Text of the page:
“The Termesana Route in the Timanfaya National Park allows you to come into close contact with the volcano and the culture that permeated the inhabitants of Lanzarote during the 1730-1736 eruptive period. The route, about 3km long, illustrates of how man adapted his lifestyle after a catastrophe of such magnitude. Traditional crops blend in with a landscape dominated by the beauty of its volcanoes, the lava flow and man’s effort to survive after the eruptions.”  The Spanish National Parks authority offers a free guided walk service (in Spanish or English) along two routes in the park. Book at least 48 hours in advance. Timanfaya National Park

 

Collapsed lava tube | Timanfaya National Park

Collapsed lava tube | Timanfaya National Park

 

Pahoehoe or rope lava | Timanfaya National Park

Pahoehoe or rope lava | Timanfaya National Park

 

Pahoehoe or rope lava | Timanfaya National Park

Pahoehoe or rope lava | Timanfaya National Park

 

Tree trunk imprint in lava | Timanfaya National Park

Tree trunk imprint in lava | Timanfaya National Park

 

Lava of 3 different ages | Timanfaya National Park

Lava of 3 different ages | Timanfaya National Park

 

Cinder cone | Timanfaya National Park

Cinder cone | Timanfaya National Park

 

Lava lake crust | Timanfaya National Park

Lava lake crust | Timanfaya National Park

 

The Montañas del Fuego (Fire Mountains) were created between 1730 and 1736 when more than 100 volcanoes, covering more than 50 km², rose up and devastated this part of the island (including several villages). The last eruptions were in 1824, however due to the low rainfall (and therefore lack of erosion) this area appears much the same as it did just after the eruptions. In 1968 the area was declared a national park, Parque Nacional de Timanfaya. While it is not possible to just wander freely around the Volcanoes, a Coach Trip around the National Park (La Ruta de los Volcanos) is included in the entry fee.” DiscoverLanzarote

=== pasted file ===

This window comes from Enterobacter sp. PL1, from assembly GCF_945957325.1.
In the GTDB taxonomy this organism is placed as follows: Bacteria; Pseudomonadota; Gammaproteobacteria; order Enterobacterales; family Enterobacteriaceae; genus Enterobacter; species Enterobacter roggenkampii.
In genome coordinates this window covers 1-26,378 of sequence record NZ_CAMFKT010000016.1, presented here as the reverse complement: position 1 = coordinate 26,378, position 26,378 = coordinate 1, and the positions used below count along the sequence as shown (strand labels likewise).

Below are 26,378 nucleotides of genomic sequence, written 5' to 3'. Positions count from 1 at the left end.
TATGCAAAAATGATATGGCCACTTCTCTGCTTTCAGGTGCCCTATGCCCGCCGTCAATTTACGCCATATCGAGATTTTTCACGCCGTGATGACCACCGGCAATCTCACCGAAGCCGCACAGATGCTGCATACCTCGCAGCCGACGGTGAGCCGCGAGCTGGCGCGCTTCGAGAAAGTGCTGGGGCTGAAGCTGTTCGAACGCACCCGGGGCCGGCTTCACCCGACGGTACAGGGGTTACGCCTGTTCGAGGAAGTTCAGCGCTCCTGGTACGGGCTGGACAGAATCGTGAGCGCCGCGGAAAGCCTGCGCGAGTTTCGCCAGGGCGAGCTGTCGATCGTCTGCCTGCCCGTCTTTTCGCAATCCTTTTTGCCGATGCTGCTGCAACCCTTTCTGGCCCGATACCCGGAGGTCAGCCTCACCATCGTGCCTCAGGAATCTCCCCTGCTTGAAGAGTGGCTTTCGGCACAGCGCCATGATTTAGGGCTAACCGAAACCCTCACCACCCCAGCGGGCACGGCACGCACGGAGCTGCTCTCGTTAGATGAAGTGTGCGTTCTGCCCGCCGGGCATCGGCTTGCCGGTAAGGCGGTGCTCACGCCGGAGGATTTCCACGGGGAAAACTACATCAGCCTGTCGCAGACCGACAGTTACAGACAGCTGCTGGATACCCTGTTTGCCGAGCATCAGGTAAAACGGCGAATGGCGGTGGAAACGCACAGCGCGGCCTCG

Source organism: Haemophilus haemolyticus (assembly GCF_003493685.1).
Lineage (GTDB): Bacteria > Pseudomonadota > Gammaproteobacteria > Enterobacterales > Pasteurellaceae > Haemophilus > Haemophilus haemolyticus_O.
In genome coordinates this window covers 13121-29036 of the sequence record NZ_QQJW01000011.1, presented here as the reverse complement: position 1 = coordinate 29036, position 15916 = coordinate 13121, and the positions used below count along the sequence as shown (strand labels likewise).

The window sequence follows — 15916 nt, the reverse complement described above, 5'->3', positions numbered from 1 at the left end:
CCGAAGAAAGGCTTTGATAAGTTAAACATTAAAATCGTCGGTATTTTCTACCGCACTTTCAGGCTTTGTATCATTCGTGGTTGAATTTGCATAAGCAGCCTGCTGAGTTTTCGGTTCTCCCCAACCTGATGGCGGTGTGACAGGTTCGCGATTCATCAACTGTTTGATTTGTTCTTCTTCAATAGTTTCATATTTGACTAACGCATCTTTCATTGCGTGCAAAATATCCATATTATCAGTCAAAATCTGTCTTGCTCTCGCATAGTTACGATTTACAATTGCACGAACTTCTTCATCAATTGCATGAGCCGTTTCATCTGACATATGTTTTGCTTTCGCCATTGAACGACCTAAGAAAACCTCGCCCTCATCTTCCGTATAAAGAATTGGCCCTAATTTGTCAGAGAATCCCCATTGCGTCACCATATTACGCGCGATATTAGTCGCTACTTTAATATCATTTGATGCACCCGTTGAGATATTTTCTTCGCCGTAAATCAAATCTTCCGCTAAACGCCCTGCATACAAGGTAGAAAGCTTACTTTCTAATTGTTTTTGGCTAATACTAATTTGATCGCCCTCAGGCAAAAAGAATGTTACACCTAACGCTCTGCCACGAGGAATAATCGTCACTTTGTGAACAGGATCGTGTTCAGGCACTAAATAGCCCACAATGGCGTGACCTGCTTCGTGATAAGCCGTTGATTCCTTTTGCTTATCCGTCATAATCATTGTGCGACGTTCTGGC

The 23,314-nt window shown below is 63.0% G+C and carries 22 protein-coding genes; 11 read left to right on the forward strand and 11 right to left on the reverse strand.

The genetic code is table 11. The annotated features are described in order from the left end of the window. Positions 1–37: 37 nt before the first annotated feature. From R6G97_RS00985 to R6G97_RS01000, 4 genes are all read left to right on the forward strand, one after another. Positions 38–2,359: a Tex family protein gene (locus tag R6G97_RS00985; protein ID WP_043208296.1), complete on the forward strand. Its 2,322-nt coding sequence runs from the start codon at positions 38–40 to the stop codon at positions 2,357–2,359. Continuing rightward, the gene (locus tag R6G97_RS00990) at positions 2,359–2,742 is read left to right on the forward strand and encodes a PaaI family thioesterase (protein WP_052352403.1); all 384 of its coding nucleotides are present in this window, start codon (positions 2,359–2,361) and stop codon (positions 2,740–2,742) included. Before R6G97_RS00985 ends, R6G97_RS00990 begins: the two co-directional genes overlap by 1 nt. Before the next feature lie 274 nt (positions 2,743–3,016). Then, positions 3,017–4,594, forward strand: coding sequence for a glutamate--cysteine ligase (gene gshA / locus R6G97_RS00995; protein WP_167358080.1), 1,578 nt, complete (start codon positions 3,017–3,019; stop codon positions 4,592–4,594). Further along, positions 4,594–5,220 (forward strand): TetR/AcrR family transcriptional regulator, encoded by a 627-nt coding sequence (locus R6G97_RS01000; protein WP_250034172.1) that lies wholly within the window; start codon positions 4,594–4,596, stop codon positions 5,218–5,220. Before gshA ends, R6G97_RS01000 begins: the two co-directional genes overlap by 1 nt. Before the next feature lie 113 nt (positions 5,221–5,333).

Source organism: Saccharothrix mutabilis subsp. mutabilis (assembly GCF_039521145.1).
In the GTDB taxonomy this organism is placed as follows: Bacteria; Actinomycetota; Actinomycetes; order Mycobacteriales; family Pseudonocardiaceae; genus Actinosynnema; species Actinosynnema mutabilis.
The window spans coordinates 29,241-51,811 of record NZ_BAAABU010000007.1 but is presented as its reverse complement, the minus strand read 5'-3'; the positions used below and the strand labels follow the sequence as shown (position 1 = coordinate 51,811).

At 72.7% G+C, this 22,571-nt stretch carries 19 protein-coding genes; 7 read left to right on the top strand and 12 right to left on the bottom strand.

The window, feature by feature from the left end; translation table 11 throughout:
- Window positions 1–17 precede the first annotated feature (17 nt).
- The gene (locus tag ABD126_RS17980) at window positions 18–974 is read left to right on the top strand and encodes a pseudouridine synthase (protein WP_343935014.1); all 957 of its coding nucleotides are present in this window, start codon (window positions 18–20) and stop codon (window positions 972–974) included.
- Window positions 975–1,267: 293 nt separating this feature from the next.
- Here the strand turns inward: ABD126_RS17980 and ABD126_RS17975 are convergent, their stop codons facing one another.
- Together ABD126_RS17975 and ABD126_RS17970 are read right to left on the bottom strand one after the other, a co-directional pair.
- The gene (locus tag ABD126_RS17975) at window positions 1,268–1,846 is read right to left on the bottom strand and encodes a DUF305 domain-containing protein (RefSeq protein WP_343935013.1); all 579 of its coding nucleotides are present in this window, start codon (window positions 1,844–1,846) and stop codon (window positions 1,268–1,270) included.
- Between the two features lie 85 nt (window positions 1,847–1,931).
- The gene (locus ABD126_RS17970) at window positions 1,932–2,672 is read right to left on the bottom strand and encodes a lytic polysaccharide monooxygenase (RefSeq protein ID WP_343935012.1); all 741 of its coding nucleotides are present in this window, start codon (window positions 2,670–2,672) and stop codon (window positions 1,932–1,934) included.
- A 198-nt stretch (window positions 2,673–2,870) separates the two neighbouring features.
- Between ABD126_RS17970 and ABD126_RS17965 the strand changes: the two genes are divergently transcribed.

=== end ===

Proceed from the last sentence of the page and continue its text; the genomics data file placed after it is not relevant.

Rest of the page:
Hornito | Timanfaya National Park

Hornito | Timanfaya National Park

 

Exposed lava tube | Timanfaya National Park

Exposed lava tube | Timanfaya National Park

 

Exposed lava tube | Timanfaya National Park

Exposed lava tube | Timanfaya National Park

 

“After you arrive at the Timanfaya visitors Car Park you will witness several demonstrations of ‘how hot’ the area is (temperatures just a few metres below the surface reach between 400°C and 600°C). Dry brush thrown into a hole in the ground catches fire immediately, while water poured into a bore hole erupts seconds later in the form of steam – like a mini-geyser.” DiscoverLanzarote

 

Underground temperature fluctuates between 100°C and 600°C | Timanfaya National Park

Underground temperature fluctuates between 100°C and 600°C | Timanfaya National Park

 

Geyser | Timanfaya National Park

Geyser | Timanfaya National Park

 

Isla de Lobos (Fuerteventura) is a volcanic island that formed 135.000 years ago. It has a gently undulating landscape covered with raised lumps of basalt and Hornitos, mounds that were created by gas bubbles in lava flows. Volcano Malpais covers much of the surface of the National Park. VisitFuerteventura

 

Over 150 'hornitos' (little ovens) | Isla de Lobos | Fuerteventura

Over 150 ‘hornitos’ (little ovens) | Isla de Lobos | Fuerteventura

 

Over 150 'hornitos' (little ovens) | Isla de Lobos | Fuerteventura

Over 150 ‘hornitos’ (little ovens) | Isla de Lobos | Fuerteventura

 

The Caldera Blanca boiler is the biggest one in Lanzarote with 1200 meters in diameter. What makes this ancient volcano boiler unique is that its color is white.” OutdoorLanzarote

 

Extinct volcano crater | Caldera blanca

Extinct volcano crater | Caldera blanca

 

Montaña Calderata. Caldera Blanca's little neighbour

Montaña Calderata. Caldera Blanca’s little neighbour

 

Black lava next on Caldera Blanca's slopes

Black lava on Caldera Blanca’s white slopes